Every year for the past 16 years, Gallup has surveyed Americans about their biggest financial worries. In every study, Americans have named retirement as their top financial concern. The 2016 study was no exception. Nearly two-thirds of respondents said they were concerned about not having enough money for retirement.1
When planning for retirement, many people focus on saving enough assets. However, saving is only half the battle. Even after you accumulate enough assets for retirement, you still have to make sure those assets last throughout your lifetime. If you spend too much money too early in retirement, you could quickly deplete your savings.
That’s why it’s so important to develop a written retirement spending plan. A spending plan serves as a budget so you can gauge your spending and keep yourself on track. It can also help you determine how much to take in distributions from your retirement accounts.
Developing a retirement spending plan isn’t easy, though. You can’t predict the future. You don’t know what your spending needs will look like as you get older. How do you develop a spending strategy when so many of the variables are unknown?
There are a few different approaches you can take to planning your retirement spending. Below are three strategies commonly used in retirement spending plans. Base your spending plan on your unique needs and objectives. The important thing is to have a plan that works for you and to follow that plan so you can protect your retirement assets.
The simplest approach is to assume a level spending amount in retirement, based off your current spending or off a percentage of your preretirement income. This approach is popular because it allows you to quickly determine how much money you need to save. Multiply your planned spending amount times the number of years you expect to be retired, and the result is your target nest egg.
Unfortunately, there are some problems with this approach. One is that an assumption of level spending doesn’t account for inflation, which is the natural increase in prices over time. Another issue is that this approach doesn’t account for increased spending on health care as you get older. Costs for long-term care, hospitalizations and more could consume an increasing portion of your budget. Although a flat spending plan may be simple, it may not be the most accurate approach.
A more accurate approach may be to assume that your spending needs will increase gradually from year to year throughout your retirement. For example, you might factor your expenses to increase at the same rate as inflation. Or you could build in greater increases in spending in your later years to account for long-term care needs and health care costs.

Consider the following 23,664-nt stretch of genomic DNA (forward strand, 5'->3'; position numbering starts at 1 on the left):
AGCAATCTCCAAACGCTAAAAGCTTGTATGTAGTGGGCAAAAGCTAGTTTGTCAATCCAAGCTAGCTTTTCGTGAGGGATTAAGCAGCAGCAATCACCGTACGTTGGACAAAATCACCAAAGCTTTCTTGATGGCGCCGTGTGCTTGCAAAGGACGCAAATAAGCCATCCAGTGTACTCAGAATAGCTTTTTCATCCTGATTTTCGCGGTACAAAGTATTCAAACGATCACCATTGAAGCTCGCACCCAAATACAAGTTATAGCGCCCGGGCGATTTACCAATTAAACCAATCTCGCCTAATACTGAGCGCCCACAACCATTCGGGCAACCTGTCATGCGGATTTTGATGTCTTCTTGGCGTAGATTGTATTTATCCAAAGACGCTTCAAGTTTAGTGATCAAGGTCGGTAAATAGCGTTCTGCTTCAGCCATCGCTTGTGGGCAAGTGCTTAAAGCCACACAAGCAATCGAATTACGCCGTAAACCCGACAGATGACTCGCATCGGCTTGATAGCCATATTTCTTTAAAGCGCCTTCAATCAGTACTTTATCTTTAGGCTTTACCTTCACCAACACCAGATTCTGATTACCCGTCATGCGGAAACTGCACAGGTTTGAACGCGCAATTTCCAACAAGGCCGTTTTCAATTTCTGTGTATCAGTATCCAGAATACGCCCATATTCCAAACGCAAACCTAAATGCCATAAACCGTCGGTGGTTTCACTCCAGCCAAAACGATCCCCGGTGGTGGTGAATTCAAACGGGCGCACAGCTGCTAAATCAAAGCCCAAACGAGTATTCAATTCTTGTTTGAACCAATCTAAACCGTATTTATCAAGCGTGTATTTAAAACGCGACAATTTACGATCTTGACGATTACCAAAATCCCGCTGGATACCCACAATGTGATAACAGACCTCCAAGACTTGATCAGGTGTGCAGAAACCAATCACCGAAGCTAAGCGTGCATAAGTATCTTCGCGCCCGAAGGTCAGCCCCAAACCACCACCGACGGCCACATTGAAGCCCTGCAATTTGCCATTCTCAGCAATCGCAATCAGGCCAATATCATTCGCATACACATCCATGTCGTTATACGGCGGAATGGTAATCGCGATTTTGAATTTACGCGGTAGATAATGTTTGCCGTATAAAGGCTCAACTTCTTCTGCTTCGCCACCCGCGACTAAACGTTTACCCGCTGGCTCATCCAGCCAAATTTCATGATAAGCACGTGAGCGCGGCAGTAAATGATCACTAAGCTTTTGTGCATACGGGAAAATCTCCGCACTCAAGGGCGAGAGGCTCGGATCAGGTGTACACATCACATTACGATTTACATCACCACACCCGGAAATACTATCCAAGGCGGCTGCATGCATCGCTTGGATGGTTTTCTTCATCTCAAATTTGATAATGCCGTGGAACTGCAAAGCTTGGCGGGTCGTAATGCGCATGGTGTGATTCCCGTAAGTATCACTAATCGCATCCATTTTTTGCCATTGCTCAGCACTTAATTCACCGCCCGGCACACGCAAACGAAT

This approach can be helpful because it accounts for inflation and the possibility that you’ll have increased health care needs as you advance in age. To fund increased spending in the later years of retirement, however, you may have to adhere to a leaner budget during the early years.
An interesting alternative approach is to vary your spending from month to month or year to year based on your activity. For example, if you plan on traveling in the warmer months of the year, you might assume that your spending will increase in those months. Then, during the winter months when you are at home, you could assume a lower level of spending.
One challenging aspect of this approach is that you have to stick to the budget. If you don’t stay under budget during the lean months, you won’t be able to afford the periods of time when you are scheduled to spend more money on vacations or other fun activities. If you don’t have that kind of financial discipline, a dynamic spending plan may not be the best option for you.
Ready to develop your retirement spending plan? Let’s talk about it. Contact us at BridgeRiver Advisors today. We can help you analyze your needs and create a strategy. Let’s connect soon and start the conversation.
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